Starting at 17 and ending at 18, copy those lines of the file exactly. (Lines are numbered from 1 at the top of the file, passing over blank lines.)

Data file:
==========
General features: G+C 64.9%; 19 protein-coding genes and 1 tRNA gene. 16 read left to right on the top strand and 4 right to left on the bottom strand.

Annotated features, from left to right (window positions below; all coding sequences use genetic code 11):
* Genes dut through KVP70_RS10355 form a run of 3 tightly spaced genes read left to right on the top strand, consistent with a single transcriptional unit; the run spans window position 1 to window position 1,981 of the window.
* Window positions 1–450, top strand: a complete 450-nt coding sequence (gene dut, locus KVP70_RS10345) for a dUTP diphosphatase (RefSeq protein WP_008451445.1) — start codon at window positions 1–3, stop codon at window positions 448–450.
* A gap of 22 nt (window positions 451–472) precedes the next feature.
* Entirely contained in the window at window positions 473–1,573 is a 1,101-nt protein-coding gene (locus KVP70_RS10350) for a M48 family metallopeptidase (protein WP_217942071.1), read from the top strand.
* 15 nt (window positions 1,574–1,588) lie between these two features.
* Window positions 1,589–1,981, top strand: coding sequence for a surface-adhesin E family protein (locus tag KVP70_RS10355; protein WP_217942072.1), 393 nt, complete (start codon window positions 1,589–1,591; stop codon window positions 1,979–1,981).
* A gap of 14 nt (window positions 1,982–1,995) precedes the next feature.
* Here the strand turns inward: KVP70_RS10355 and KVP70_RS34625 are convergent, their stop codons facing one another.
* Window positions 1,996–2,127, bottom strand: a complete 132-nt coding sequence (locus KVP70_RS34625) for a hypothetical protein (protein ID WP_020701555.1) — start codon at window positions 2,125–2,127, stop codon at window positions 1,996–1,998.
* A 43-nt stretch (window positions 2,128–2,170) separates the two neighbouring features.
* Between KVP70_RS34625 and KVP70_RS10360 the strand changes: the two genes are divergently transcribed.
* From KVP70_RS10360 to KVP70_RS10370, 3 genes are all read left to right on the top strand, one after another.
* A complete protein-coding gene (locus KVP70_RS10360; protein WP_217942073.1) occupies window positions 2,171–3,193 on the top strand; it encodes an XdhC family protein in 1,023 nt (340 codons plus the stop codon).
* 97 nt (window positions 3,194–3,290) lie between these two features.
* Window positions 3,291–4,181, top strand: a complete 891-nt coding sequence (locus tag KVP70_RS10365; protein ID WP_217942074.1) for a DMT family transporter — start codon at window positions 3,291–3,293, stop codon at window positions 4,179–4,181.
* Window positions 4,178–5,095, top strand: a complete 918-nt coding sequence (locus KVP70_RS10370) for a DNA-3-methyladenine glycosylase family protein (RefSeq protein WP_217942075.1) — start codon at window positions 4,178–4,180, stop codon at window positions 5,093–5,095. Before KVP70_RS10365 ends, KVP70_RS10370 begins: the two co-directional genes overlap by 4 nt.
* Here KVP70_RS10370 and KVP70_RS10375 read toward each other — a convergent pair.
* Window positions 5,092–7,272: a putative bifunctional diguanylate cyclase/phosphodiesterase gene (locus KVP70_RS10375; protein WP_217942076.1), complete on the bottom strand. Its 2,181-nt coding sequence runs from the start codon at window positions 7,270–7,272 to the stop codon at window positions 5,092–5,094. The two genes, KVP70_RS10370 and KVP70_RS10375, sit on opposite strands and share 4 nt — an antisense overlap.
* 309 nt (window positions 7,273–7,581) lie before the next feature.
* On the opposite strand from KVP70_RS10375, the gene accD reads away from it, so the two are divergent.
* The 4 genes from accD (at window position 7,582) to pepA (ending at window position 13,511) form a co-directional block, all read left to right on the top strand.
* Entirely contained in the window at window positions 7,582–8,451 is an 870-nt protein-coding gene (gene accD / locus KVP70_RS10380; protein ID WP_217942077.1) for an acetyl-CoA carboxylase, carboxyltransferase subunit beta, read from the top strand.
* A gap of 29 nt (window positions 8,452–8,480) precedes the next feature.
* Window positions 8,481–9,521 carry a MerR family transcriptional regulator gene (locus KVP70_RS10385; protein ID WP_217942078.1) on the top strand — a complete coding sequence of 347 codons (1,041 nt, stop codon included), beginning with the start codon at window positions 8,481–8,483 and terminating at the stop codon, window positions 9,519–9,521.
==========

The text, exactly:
* Window positions 3,291–4,181, top strand: a complete 891-nt coding sequence (locus tag KVP70_RS10365; protein ID WP_217942074.1) for a DMT family transporter — start codon at window positions 3,291–3,293, stop codon at window positions 4,179–4,181.
* Window positions 4,178–5,095, top strand: a complete 918-nt coding sequence (locus KVP70_RS10370) for a DNA-3-methyladenine glycosylase family protein (RefSeq protein WP_217942075.1) — start codon at window positions 4,178–4,180, stop codon at window positions 5,093–5,095. Before KVP70_RS10365 ends, KVP70_RS10370 begins: the two co-directional genes overlap by 4 nt.